Posts treating: "meters"
Wednesday, 25 February 2015
We’re in the Indian Ocean currently drilling the deepest of a six hole transect across the middle of the Bengal submarine fan. The fan covers the bottom of the Bay of Bengal with sediments eroded from the Himalayas. We’ll be devoting almost three weeks of our eight-week International Ocean Discovery Program expedition to drilling at this site. Our target: to reach 1,500 meters (about a mile) depth. Drilling this deep is a major challenge when you are drilling into the seafloor, which just [...]
The Sauropods such as Apatosaurus and Brachiosaurus were Massive animals.Known for almost 190 years they have fascinated us.
These are the titans of the dinosaurs.Reaching lengths of around 42 meters and weighing up to 90 tons.Now how did they get so big you may ask?There are many reasons why here are a few of them.
A few days ago we broke the scientific ocean drilling record for the deepest APC core ever obtained (687.4 meters below the seafloor!). But what is APC? And how does it differ from other coring systems?
Since last update of activity in Bárðarbunga volcano there have not been major changes in Holuhraun eruption. The lava lake in the crater has lowered by several meters based on pictures from Holuhraun today. Large cliffs have formed … Continue reading
The JOIDES resolution is designed to perform deep sea drilling: even in water depths of 9000 meters (27,000 ft), the JR can drill 1000 meters (3000 ft) into the bottom of the sea.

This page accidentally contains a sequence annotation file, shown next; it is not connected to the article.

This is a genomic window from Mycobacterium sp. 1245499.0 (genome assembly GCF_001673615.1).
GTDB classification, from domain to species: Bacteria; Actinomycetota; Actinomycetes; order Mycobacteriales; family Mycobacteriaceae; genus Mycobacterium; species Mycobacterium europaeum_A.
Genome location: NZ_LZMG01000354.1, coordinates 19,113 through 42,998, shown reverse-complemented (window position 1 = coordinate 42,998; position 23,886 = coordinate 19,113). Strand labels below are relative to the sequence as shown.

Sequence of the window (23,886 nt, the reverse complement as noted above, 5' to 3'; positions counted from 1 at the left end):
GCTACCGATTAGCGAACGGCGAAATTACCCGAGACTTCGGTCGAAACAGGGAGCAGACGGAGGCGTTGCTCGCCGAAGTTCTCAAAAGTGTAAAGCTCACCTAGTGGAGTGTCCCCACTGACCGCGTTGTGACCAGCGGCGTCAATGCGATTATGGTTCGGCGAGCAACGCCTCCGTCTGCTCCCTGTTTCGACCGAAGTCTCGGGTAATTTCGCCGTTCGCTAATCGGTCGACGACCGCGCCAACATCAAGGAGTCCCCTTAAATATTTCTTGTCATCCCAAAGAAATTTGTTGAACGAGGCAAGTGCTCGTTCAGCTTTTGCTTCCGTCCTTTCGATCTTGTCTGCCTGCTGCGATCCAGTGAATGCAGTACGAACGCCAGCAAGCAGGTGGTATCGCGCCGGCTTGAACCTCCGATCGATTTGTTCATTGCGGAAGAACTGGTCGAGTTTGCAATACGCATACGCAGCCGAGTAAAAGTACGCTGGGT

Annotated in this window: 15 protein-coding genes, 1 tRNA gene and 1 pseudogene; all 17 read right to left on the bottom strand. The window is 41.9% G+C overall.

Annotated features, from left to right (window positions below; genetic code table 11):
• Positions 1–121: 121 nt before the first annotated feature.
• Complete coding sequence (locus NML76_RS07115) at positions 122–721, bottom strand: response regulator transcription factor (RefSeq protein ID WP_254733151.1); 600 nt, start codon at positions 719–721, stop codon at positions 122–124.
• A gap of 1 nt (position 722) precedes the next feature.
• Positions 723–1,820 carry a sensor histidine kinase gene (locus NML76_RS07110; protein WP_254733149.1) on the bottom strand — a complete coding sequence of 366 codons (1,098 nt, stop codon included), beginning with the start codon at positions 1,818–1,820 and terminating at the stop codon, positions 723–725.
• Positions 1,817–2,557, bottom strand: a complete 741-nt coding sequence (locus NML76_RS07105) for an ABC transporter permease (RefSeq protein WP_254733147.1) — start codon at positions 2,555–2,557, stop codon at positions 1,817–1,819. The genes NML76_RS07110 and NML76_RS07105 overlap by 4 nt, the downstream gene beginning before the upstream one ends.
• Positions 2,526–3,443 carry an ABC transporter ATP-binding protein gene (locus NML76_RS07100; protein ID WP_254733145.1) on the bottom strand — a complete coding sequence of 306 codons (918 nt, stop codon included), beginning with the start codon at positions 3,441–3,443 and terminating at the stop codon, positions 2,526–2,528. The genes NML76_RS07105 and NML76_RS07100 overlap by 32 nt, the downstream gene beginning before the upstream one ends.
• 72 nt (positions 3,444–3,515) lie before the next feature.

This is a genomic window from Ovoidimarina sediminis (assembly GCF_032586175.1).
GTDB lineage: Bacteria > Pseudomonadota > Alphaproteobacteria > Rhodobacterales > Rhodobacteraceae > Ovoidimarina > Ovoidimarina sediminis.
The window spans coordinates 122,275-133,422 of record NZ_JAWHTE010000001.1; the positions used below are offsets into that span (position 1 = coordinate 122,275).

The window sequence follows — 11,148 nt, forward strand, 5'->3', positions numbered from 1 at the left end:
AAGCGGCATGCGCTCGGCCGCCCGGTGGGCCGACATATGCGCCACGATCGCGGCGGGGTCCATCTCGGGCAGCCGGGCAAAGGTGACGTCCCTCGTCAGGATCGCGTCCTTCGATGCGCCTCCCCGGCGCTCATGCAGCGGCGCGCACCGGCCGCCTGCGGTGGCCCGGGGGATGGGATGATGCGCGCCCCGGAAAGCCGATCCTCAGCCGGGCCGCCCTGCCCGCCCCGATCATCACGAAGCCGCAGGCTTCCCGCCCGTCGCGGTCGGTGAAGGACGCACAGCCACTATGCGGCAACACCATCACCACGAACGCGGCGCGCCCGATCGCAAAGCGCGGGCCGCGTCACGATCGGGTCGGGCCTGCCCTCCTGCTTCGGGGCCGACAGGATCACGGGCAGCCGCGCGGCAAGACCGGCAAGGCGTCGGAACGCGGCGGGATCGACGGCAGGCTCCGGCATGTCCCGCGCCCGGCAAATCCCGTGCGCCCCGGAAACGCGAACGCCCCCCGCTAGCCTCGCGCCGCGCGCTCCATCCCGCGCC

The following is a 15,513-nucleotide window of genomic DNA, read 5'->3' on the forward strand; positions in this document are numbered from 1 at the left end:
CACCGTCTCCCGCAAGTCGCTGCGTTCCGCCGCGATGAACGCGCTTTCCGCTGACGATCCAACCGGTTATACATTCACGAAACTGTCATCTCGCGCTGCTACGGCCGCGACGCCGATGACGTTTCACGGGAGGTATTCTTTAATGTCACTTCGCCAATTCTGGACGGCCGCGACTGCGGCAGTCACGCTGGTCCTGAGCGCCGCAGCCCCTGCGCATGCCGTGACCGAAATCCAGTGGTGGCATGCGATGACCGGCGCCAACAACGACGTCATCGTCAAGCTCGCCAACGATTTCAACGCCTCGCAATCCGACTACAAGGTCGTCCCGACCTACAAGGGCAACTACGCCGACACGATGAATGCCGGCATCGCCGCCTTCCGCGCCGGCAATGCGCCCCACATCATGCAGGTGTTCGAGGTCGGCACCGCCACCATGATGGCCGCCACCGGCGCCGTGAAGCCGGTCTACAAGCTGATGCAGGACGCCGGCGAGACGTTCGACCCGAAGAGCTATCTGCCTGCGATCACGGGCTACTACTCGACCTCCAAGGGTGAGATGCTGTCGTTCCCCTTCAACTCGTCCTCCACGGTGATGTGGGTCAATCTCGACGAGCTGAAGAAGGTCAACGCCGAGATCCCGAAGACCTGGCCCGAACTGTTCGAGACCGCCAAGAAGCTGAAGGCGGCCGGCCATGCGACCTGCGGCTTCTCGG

An asteroid impact 100 miles (170 kilometers) off the coast of Maryland would send waves up to 50 feet (15 meters) high onto the shore an hour later and massive flooding would occur three hours after impact, according to a new computer simulation of hypothetical asteroid impacts. The model is the first of its kind and federal agencies have used it to assess potential hazards arising from such impacts in an effort to increase U.S. emergency preparedness, planning and management, the scientists [...]
In Hawaii, a lava flow from Kilauea was nearing residential areas in the northwest portion of Pāhoa on October 27th. The flow front was heading towards a low spot on the Pāhoa Village Road, between Apaʻa St. and the post office. In this photo the flow front was 540 meters (0.3 miles) from Pāhoa Village
The landslide of Köfels (named after a small village in Tyrol) is one of the largest recognized landslides in the Alps – large enough to dam up a 92 meters (300 feet) deep prehistoric lake and divide in two the valley of Ötz. Wood fragments discovered during the construction of a gallery in the landslide
This is one beautiful and shiny fossil! It appears to be a Strobeus pyrite gastropod fossil. It was found in a coal mine at a depth of 60-250 meters. More pictures below show some more specimens that were found.
My identification source is Fossils of Ohio (Bulletin 70, Rodney M. Feldmann Editor, State of Ohio, Department of Natural Resources, Division of Geological Survey, Columbus Ohio
Louisville Area Fossils [2014-10-10 03:30:00]
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(26 visits) Carboniferous; US
This pyrite gastropod fossil appears to be a Shansiella. It was found in a coal mine at a depth of 60-250 meters.
My identification source is Fossils of Ohio (Bulletin 70, Rodney M. Feldmann Editor, State of Ohio, Department of Natural Resources, Division of Geological Survey, Columbus Ohio 1986) pages 162-173, figure 23 of specimen from Putnam Hill shale (Allegheny Group,
This pyrite gastropod fossil has well defined ridges that make it easier to identify. It appears to be a Bellerophon. It was found in a coal mine at a depth of 60-250 meters.